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Establishment of Increased Stimulus Control for Bidirectional Naming Increased Stimulus Control for Other Derived Relations in 20- to 40-Month-Old Toddlers

Friedman, Leah Faith

Researchers across domains of behavior analysis agree that complexities of language acquisition can be defined by the degree to which an individual acquires language relations in the absence of direct training. In a series of studies, I examined the role of voluntary echoic responses on the onset of bidirectional naming (BiN) and the implications of the naming continuum, defined by accuracy of listener and speaker responses for familiar stimuli, on the emergence of untrained, language relations. Using a group descriptive analysis, I tested the correlations between storybook naming experiences and accuracy of listener (selection) and speaker (tact) responses across 24 toddlers, aged 20- to 37-months-old. During the naming experience, I measured voluntary production of the target stimulus (saying the target word). During the naming probe, I measured accuracy of untaught listener and speaker responses. While there were not significant associations between voluntarily saying the target stimulus and the accuracy of listener/speaker responses and voluntary responses remained low across 3 naming experiences, there were significant associations among accuracy of listener/speaker responses across the 3 experiences. Listener responses significantly increased across the three experiences, suggesting the emergence of unidirectional naming (UniN); however, speaker responses remained low. In Experiment II, I tested the effects of echoic clarity (phonemic responses that each participant demonstrated) on accuracy of untaught listener/speaker responses using storybook naming experiences. Data remained consistent in suggesting that UniN was present, but echoic clarity was not functionally related to measures of BiN. In Experiment III, I tested the effects of temporal proximity of visual and auditory stimuli on voluntary echoics and accuracy of listener/speaker responses using Successive Naming Experiences with Novel Stimuli (SNENS). This consisted of presenting auditory and visual stimuli simultaneously or with a one-second delay between the visual and auditory stimuli. Data remained consistent across participants in showing that the accuracy of listener/speaker responses was not dramatically affected by temporal proximity of visual and auditory stimuli. Serendipitous findings of this experiment suggested that the joining of listener and speaker responses may be required for acquisition of more complex derived relations. I conducted Experiment IV to address the unanticipated findings of the pilot study, by testing if a functional relation exists between the naming continuum and the emergence of other arbitrarily applicable derived relations (AAR). Four of the 6 participants demonstrated mastery of mutual and combinatorial entailment relations following increased degrees of BiN, while 2 of the participants demonstrated increases in combinatorial entailment relations. Results suggested a functional relation exists between the accuracy of untaught listener/speaker responses for word-object relations and the emergence of other AAR. I discuss these findings with regards to the essential stimulus control for untaught language relations as a history of reinforcement for correspondence.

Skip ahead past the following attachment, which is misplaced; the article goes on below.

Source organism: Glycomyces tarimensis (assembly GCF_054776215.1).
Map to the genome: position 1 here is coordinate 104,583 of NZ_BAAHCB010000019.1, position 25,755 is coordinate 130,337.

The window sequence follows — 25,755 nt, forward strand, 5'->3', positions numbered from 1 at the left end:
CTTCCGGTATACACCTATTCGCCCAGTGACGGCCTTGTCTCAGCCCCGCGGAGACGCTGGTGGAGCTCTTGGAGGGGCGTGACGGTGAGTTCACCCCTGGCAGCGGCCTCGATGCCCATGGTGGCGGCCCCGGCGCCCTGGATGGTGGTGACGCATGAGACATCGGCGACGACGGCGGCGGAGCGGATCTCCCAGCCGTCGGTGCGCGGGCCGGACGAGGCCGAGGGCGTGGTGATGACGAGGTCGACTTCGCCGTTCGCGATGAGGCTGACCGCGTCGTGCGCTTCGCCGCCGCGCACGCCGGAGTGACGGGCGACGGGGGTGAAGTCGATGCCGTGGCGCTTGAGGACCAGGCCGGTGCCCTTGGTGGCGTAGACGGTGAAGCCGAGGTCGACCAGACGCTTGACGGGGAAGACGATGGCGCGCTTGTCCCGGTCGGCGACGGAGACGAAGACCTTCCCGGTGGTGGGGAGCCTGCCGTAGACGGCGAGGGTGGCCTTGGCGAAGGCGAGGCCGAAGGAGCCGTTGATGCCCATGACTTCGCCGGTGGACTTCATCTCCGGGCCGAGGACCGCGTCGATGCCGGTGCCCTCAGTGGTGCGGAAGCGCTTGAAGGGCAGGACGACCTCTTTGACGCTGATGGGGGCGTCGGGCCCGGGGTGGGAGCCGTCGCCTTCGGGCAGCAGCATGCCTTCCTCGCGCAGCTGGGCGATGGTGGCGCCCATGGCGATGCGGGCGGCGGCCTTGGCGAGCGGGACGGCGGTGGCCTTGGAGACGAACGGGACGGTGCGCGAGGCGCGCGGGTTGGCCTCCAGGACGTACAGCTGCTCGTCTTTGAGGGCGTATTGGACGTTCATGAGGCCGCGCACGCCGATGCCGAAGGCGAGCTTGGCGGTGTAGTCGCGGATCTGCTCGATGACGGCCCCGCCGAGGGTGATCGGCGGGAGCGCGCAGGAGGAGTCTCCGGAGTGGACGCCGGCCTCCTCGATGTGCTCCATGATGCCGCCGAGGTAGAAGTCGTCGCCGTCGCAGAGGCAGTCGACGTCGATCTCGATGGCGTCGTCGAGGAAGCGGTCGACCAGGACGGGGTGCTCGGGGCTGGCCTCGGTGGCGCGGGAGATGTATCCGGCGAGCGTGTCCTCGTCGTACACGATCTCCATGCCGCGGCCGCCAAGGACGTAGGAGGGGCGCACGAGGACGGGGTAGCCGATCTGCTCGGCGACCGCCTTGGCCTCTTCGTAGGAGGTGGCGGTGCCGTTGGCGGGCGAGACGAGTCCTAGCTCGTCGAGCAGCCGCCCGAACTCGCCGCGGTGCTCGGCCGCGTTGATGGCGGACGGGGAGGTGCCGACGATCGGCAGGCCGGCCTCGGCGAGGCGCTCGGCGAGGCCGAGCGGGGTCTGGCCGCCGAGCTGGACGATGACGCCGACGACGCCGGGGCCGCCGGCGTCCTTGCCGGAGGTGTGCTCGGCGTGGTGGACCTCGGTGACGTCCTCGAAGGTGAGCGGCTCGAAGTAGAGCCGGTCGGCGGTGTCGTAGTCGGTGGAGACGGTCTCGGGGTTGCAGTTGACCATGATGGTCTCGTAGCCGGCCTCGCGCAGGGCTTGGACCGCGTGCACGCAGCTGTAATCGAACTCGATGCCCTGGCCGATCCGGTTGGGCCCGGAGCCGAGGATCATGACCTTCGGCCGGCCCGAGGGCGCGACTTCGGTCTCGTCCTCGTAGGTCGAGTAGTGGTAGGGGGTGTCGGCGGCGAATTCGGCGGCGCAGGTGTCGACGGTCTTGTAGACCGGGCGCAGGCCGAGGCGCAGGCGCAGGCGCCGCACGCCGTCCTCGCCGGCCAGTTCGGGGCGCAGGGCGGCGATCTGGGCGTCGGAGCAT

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More About This Work

Academic Units
Applied Behavior Analysis
Thesis Advisors
Greer, R. Douglas
Degree
Ph.D., Columbia University
Published Here
July 2, 2020